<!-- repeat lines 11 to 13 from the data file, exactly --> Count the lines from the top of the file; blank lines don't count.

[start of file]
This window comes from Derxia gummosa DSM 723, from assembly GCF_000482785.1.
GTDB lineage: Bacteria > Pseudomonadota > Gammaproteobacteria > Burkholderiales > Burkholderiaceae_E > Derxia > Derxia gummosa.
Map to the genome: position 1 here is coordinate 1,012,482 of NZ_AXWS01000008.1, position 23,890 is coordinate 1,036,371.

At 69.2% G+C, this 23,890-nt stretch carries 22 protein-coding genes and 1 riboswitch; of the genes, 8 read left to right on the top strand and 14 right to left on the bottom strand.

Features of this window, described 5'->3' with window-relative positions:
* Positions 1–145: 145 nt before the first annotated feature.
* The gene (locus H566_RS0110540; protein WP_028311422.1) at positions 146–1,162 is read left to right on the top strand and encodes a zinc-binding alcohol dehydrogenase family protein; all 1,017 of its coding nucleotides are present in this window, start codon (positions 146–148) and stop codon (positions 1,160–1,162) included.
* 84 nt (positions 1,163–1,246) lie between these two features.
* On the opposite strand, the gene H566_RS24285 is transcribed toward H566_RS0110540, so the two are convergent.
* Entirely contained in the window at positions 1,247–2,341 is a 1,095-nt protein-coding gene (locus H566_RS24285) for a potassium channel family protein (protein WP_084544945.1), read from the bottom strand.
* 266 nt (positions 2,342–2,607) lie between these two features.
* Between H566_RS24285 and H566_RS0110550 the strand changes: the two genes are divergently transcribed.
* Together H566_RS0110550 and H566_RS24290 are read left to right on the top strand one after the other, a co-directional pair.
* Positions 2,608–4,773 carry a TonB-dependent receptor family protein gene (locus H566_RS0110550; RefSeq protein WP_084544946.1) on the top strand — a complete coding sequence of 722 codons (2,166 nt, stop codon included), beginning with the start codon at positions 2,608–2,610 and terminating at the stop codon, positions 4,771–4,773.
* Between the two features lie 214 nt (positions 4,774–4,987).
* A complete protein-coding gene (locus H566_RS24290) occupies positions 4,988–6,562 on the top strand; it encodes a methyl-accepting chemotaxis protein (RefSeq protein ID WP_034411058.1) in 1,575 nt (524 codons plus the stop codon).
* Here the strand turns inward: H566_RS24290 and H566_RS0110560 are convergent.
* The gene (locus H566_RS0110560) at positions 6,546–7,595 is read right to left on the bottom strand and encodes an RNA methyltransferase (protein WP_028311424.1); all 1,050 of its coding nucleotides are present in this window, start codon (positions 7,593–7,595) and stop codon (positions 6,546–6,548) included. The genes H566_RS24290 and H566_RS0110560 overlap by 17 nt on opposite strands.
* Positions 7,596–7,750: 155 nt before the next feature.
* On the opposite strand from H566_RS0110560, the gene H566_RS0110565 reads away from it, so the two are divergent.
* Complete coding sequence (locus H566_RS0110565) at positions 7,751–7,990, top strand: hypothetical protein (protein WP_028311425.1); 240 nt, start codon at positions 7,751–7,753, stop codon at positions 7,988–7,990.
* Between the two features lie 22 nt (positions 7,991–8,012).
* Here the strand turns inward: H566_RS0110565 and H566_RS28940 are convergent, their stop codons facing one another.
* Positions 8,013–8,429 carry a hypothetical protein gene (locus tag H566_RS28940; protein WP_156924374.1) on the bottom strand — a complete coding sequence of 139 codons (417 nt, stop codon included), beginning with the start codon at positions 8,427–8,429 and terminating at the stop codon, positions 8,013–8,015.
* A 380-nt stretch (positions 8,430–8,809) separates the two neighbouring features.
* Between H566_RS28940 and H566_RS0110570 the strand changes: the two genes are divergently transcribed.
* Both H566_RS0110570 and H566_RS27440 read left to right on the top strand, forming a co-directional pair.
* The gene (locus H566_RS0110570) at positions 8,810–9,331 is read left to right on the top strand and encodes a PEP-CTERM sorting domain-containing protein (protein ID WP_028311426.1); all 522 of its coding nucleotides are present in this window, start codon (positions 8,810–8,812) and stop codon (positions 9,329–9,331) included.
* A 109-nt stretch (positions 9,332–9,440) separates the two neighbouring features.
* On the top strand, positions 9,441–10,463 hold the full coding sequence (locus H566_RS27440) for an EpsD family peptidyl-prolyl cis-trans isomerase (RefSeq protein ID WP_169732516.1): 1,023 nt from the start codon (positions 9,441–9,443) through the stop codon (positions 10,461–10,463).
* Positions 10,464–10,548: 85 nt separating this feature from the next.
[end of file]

* 266 nt (positions 2,342–2,607) lie between these two features.
* Between H566_RS24285 and H566_RS0110550 the strand changes: the two genes are divergently transcribed.
* Together H566_RS0110550 and H566_RS24290 are read left to right on the top strand one after the other, a co-directional pair.